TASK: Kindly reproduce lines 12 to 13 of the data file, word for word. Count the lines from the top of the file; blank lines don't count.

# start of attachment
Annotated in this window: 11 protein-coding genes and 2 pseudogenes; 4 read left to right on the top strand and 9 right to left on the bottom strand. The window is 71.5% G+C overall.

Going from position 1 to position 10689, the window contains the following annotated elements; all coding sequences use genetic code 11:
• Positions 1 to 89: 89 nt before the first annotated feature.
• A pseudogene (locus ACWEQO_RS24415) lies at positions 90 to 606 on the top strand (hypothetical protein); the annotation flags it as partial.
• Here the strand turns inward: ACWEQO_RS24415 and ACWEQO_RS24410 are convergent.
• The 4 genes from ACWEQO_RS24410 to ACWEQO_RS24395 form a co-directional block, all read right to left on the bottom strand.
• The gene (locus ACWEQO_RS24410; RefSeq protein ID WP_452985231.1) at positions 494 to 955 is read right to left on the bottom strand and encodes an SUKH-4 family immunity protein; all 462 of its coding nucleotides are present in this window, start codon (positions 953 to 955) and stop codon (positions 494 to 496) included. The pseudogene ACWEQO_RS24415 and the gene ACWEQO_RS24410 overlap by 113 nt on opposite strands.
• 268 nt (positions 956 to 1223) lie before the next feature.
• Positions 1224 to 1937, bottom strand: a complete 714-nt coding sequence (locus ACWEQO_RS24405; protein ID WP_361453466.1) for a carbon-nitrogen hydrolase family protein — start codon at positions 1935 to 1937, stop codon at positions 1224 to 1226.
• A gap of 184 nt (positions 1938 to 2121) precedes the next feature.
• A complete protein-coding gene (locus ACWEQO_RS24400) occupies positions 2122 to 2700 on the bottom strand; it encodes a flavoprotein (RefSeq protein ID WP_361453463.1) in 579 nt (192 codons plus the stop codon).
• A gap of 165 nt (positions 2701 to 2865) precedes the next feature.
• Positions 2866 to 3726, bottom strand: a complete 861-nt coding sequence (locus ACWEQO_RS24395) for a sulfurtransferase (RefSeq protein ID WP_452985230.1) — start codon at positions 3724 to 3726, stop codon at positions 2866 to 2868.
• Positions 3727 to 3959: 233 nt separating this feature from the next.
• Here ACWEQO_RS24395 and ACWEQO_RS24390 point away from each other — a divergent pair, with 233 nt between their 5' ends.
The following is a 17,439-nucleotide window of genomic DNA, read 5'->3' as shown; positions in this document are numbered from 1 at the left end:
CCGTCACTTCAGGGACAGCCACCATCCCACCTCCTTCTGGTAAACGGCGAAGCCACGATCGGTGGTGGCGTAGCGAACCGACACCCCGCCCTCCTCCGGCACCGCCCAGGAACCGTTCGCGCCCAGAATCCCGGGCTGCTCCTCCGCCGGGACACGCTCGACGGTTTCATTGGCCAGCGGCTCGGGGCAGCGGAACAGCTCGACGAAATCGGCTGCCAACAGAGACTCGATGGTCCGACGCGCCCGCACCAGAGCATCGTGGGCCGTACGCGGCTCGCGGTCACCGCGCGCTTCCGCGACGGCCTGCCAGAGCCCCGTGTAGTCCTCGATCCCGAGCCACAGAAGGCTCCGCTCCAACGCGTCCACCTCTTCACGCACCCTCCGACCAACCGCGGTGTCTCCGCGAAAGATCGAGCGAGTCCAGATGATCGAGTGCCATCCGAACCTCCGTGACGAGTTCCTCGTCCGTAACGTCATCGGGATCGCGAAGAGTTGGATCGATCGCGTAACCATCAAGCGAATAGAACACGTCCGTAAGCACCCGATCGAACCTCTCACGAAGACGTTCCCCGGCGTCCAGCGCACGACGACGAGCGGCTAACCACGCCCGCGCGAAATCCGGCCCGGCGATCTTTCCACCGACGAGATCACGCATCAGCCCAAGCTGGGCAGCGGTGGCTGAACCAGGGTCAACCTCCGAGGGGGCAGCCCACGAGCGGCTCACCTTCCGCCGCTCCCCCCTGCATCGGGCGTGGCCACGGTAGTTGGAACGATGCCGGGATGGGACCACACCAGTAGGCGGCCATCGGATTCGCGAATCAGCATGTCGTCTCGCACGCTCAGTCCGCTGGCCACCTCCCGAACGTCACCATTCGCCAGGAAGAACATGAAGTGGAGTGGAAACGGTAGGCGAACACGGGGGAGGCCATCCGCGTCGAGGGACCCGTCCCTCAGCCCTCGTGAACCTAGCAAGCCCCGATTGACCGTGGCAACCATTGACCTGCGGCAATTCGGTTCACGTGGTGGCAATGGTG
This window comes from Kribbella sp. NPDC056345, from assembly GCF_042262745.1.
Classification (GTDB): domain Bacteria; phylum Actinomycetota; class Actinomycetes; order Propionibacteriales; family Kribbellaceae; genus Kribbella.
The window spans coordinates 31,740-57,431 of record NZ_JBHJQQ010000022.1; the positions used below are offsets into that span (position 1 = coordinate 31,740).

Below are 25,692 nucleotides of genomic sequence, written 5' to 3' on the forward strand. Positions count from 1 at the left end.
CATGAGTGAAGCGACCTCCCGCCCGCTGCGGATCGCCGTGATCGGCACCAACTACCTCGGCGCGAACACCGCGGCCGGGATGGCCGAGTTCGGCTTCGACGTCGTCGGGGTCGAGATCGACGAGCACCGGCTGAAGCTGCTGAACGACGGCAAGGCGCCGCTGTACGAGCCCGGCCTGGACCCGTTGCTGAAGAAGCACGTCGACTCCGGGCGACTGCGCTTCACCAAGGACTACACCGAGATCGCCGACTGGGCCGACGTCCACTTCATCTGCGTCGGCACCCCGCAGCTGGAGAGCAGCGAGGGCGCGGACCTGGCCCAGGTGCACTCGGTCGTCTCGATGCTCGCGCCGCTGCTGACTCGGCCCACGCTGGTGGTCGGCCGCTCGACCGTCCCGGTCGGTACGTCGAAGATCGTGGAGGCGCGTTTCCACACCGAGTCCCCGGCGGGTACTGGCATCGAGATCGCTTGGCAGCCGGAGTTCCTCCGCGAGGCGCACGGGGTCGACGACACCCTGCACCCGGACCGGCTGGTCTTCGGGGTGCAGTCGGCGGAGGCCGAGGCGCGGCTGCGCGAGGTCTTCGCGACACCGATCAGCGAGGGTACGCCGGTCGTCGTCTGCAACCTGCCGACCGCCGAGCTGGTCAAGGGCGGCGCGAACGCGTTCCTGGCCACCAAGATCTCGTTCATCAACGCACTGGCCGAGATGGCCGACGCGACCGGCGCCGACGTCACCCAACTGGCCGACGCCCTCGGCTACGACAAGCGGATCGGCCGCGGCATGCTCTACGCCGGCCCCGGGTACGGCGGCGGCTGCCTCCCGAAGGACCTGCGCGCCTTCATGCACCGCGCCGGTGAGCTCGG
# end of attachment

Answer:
• A gap of 165 nt (positions 2701 to 2865) precedes the next feature.
• Positions 2866 to 3726, bottom strand: a complete 861-nt coding sequence (locus ACWEQO_RS24395) for a sulfurtransferase (RefSeq protein ID WP_452985230.1) — start codon at positions 3724 to 3726, stop codon at positions 2866 to 2868.